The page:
The research, published in the journal Science on Thursday, is considered a critical development in identifying how neurons differ and what functions they control, eventually enabling the compilation of a “parts list” for the brain.
“Our research shows that we can clearly define neuronal types based on their methylomes,” says Margarita Behrens, a Salk senior staff scientist and co-senior author of the new paper. “This opens up the possibility of understanding what makes two neurons—that sit in the same brain region and otherwise look similar—behave differently.”
Each cell’s methylome—the pattern of chemical markers made up of methyl groups that stud its DNA—gave a distinct readout that helped the Salk team sort neurons into different types.
The team focused on the frontal cortex, the area of the brain responsible for complex thinking, personality, social behaviors and decision making. They isolated 3,377 neurons from the frontal cortex of mice and 2,784 neurons from the frontal cortex of a deceased 25-year-old human.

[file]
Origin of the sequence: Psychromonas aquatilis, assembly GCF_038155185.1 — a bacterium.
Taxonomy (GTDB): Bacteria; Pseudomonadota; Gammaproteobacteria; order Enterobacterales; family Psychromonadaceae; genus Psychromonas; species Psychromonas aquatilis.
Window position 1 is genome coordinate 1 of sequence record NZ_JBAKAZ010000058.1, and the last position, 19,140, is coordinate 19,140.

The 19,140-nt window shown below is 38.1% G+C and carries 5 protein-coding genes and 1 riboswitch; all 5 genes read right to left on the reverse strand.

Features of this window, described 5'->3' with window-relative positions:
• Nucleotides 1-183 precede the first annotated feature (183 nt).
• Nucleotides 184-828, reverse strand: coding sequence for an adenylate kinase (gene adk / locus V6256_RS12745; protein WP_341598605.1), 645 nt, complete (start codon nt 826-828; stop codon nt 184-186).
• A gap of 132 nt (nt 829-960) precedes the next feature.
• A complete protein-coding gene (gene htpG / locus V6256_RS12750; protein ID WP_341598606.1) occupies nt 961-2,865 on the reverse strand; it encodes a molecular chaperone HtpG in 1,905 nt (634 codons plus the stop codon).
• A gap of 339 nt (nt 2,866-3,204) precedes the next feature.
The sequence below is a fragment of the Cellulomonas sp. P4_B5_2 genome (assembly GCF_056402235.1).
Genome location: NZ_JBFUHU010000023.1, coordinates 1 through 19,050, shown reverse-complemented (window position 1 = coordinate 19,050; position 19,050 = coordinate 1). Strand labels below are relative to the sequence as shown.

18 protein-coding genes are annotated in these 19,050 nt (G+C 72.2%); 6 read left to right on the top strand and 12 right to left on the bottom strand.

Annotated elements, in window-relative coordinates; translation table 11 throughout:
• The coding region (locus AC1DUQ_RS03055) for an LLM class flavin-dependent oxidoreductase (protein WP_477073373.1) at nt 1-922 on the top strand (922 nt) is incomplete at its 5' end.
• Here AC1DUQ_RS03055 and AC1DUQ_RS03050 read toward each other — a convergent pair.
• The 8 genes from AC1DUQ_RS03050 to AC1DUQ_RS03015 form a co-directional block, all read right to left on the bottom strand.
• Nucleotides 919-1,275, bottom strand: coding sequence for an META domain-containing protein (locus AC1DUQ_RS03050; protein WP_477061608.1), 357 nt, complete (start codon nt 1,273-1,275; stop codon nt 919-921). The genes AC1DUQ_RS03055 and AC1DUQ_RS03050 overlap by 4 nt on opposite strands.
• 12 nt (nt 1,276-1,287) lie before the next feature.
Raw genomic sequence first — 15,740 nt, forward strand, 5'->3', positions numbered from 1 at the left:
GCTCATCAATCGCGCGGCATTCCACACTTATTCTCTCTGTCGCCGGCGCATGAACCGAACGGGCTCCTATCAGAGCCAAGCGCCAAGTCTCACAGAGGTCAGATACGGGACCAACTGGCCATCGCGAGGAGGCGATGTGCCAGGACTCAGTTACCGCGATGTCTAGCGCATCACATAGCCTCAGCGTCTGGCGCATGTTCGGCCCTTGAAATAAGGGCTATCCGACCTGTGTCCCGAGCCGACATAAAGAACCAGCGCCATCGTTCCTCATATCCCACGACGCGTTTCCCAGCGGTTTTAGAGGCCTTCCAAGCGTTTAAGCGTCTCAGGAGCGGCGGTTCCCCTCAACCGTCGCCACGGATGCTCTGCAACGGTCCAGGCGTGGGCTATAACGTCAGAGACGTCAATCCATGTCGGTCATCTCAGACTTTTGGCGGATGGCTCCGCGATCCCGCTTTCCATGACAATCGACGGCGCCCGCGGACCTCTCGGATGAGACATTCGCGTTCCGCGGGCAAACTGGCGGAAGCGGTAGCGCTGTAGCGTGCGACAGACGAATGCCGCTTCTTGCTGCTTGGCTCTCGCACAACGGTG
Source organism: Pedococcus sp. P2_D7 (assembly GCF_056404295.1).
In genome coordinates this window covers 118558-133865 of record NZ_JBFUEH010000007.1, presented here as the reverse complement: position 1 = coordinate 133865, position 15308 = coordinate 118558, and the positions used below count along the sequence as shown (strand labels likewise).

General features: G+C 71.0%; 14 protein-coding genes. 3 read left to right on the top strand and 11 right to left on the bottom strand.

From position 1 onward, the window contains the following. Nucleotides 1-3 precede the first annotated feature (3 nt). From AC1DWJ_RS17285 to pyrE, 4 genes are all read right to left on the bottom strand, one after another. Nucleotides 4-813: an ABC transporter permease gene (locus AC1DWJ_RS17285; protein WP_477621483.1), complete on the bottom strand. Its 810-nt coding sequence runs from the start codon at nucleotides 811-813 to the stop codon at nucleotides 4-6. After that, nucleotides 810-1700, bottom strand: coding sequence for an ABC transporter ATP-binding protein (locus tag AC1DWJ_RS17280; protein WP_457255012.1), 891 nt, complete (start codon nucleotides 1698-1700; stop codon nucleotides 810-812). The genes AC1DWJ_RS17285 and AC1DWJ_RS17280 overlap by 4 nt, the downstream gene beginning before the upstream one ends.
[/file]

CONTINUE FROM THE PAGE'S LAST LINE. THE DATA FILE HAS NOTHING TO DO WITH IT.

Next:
“There are hundreds, if not thousands, of types of brain cells that have different functions and behaviors and it’s important to know what all these types are to understand how the brain works,” says Chongyuan Luo, a Salk research associate and co-first author of the new paper, along with UC San Diego graduate student Christopher Keown. “Our goal is to create a parts list of both mouse and human brains.”
The human brain has an estimated 100 billion neurons that control its functions and produce thought and consciousness.
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